Word Court

Marie Speck, of Buena Park, California, writes, "I am appalled by the free use of the word gentleman. I've been hearing it used more and more, by the police and the news media, in reference to men who have broken the law. But I have never been more shocked or disgusted than when I heard a local newswoman refer to the accused kidnapper-murderer of Samantha Runnion, a five-year-old child, as a gentleman. Has gentleman now replaced man? My dictionary defines the word as 'a man of good breeding.' Am I old-fashioned, or is my dictionary outdated?"

Neither. But you're right that gentleman turns up in many inappropriate contexts. For instance, on a Today show segment in July about the Runnion case, Katie Couric interviewed Mike Carona, the sheriff of Orange County, California, where Samantha disappeared. She asked about a suspect being sought, "Any chance he might turn himself in?" and Carona responded, "I would hope that he would. There's only two options in my book. This gentleman turns himself in or we're going to track him down and bring him in—bring him into custody."

And in August, Connie Chung, of CNN, talked with Sheriff H. F. Cassell, of Henry County, Virginia, about the recent abduction of nine-year-old Jennifer Short and the murder of her parents. She asked about someone the sheriff's department had interrogated, "Did this gentleman have a key to their house, or was he able to get in easily, do you know?"

Let's remember—and be glad—that law-enforcement officers and journalists have been trained to speak of people respectfully. Let's remember, too, the presumption of innocence that is central to our legal system. Once someone is convicted of a heinous crime, words quite different from gentleman apply. Often, though, using gentleman instead of man is just a silly genteelism, and it's not much worse in reference to a criminal investigation than it is in this recent citation from The Sacramento Bee: "Not so routine is the 800-pound man the Coroner's Office received not long ago. Firefighters had to cut a hole in the gentleman's trailer to get him on his way." As you suggest, man would have been a better word choice in all these quotations.

Christina Pitts, of Grosse Pointe Woods, Michigan, writes, "As an English major, with a graduate degree (M.A., English literature), and as a lover of the language, I find it increasingly shocking that in virtually every 'knowledgeable' magazine article or story I see the misuse of the possessive. For example, 'He is a friend of Frank's.' The correct use of the possessive, as I recall, is that the apostrophe substitutes for the word of. That is, 'He is a friend of Frank,' or 'He is Frank's friend.' But to say 'He is a friend of Frank's' is ridiculously, tautologically redundant, not to minimize its offensiveness to those of us in the know."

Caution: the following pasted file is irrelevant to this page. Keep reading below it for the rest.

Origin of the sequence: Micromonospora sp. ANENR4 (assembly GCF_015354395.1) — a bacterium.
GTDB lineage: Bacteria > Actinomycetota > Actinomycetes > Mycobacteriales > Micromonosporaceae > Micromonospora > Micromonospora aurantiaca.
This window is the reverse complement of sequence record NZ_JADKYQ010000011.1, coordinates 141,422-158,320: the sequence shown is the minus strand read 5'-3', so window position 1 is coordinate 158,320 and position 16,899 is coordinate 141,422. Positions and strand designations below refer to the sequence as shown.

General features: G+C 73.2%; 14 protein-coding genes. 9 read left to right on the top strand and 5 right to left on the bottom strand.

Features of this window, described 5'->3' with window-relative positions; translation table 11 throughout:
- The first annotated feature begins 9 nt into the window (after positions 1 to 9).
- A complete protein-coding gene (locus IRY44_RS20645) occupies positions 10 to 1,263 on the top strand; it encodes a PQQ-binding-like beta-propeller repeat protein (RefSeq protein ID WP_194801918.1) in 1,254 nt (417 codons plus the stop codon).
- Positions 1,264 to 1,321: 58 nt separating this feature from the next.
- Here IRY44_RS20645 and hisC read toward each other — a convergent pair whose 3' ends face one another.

Would you say "a friend of him"? Double possessives like "a friend of Frank's" may be "freaks of idiom," as H. W. Fowler deemed them in his Modern English Usage, but idiomatic they are. Sir Ernest Gowers amplified on this point in his 1965 revision of Fowler's book, observing that Shakespeare's Antony and Cleopatra begins, "Nay, but this dotage of our general's o'erflows the measure." Possessives, including the word of, do jobs besides indicating relationships of possessing or having. The examples with which grammarians like to demonstrate this point often involve the word picture or portrait: "a picture of Frank's"—a picture that Frank possesses—is different from "a picture of Frank."

When, exactly, should we use double possessives? This is controversial. My rule is to experimentally substitute a pronoun for the noun, as I did at the outset of this reply; if I'd say "a friend of his," then I say "a friend of Frank's."

Dan Green, of Wallingford, Connecticut, writes, "The use of impactful is running rampant, especially in my corporation's highest levels. I know in my soul this is wrong, but I need a well-articulated explanation. Please help me respond and stop the spread of this blight."

Many of us still wince when the verb impact is used figuratively. The current edition of the American Heritage Dictionary reports that 95 percent of its usage panel "disapproves of the use of impact as a transitive verb in the sentence 'Companies have used disposable techniques that have a potential for impacting our health.'" But the same usage note goes on to say that the "use of impact has become so common in the working language of corporations and institutions that many speakers have begun to regard it as standard." Let's hope we can yet draw a line in the sand on this side of the adjective impactful. Do you need to tell your colleagues more than that scarcely any dictionaries recognize impactful as a word?

Do you have a language question or dispute? Write to Word Court in care of The Atlantic Monthly, 77 North Washington Street, Boston, MA 02114, or send e-mail to msgrammar@theatlantic.com. All letters become the property of Word Court. Ms. Grammar is also on the Web, at www.theatlantic.com/courtrecord.

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